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At 04:31 PM 10/30/2002 -0500, you wrote:
>There has been a bit of discussion on this list and we will consider the
>changes suggested. These are: parsing names into family name and given
>name, etc.; allowing for alternate graphics (although it is not clear that
>this is necessary);

I've continued thinking about this "unicode vs. transliteration" issue. I
was recently in Eastern Europe where libraries are just starting to use
MARC-based systems. For them, the use of unicode in their records is a
natural and it would seem silly for them to begin transliterating at this
point. They want to eliminate the 880 fields from MARC and place character
sets like Cyrillic in the base MARC fields.

This has implications, however, for functions like sorting and retrieval,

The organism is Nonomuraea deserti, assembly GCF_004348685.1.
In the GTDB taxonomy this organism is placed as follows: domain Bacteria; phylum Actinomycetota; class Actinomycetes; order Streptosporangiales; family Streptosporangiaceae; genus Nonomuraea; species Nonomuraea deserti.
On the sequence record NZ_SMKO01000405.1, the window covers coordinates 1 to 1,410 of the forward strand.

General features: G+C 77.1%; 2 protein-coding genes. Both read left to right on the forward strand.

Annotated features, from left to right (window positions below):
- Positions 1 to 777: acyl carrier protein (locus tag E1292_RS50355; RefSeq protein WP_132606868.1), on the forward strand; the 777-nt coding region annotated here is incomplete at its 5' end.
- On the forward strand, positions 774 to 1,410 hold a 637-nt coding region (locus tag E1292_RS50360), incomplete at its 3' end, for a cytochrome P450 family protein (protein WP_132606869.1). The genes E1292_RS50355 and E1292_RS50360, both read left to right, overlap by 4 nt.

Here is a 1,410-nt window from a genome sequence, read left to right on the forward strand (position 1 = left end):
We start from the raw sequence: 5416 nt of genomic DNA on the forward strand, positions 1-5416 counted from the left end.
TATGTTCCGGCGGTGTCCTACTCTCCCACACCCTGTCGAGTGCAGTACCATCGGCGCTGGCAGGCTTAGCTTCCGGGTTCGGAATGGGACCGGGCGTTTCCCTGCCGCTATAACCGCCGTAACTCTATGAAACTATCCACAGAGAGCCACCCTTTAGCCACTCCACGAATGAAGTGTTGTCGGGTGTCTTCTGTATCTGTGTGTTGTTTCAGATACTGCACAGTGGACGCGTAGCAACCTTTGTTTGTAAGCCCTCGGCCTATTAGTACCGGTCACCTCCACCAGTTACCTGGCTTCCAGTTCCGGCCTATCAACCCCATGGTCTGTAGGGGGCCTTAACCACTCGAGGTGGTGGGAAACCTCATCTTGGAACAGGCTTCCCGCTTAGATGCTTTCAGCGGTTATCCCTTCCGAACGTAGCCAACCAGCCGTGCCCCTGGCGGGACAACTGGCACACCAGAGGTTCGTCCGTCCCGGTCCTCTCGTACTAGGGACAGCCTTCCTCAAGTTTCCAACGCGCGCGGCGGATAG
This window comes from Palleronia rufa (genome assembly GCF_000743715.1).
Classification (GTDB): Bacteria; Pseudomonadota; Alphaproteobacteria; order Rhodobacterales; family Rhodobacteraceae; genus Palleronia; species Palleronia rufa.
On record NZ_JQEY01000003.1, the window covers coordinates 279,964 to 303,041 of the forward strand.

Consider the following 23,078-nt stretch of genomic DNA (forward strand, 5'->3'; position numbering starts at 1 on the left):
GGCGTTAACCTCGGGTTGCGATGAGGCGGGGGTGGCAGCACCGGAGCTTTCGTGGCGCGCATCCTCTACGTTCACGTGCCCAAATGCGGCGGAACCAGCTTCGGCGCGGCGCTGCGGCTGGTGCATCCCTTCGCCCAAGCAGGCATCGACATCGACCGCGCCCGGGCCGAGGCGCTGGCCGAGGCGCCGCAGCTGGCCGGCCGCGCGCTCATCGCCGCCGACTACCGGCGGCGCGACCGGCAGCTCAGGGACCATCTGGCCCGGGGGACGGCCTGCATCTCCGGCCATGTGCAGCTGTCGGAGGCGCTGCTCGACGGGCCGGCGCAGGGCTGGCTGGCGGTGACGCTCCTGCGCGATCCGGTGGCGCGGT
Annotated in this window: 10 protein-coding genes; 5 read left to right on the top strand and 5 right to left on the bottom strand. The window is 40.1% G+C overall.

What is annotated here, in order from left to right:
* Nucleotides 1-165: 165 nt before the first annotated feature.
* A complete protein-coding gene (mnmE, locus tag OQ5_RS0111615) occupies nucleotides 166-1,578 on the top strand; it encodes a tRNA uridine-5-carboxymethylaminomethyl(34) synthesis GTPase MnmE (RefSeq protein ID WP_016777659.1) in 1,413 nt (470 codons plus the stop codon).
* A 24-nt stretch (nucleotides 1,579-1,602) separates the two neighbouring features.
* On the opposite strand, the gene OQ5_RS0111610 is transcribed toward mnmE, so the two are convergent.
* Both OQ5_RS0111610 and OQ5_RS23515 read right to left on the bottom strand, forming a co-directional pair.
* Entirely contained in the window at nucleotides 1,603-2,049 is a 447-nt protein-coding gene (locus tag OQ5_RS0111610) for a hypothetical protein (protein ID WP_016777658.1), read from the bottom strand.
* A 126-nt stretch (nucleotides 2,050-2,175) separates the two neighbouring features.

ones that I don't think we've resolved in terms of our user services. My
feeling, therefore, is that for the U.S. users of a bibliographic system,
whether MARC-based or not, there could be some advantages to retaining the
transliterated fields (as well as the vernacular, of course) for those
functions. Allowing researchers to use Pinyin at the keyboard rather than
forcing them through an alternate keyboard is still considered a "service"
by some. And interfiling of books or articles in non-latin character sets
in a retrieved set with their translations could be useful. I like the idea
of having both options, at least until our computing technology itself
becomes more unicode-friendly.
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Karen Coyle           [log in to unmask]

            http://www.kcoyle.net
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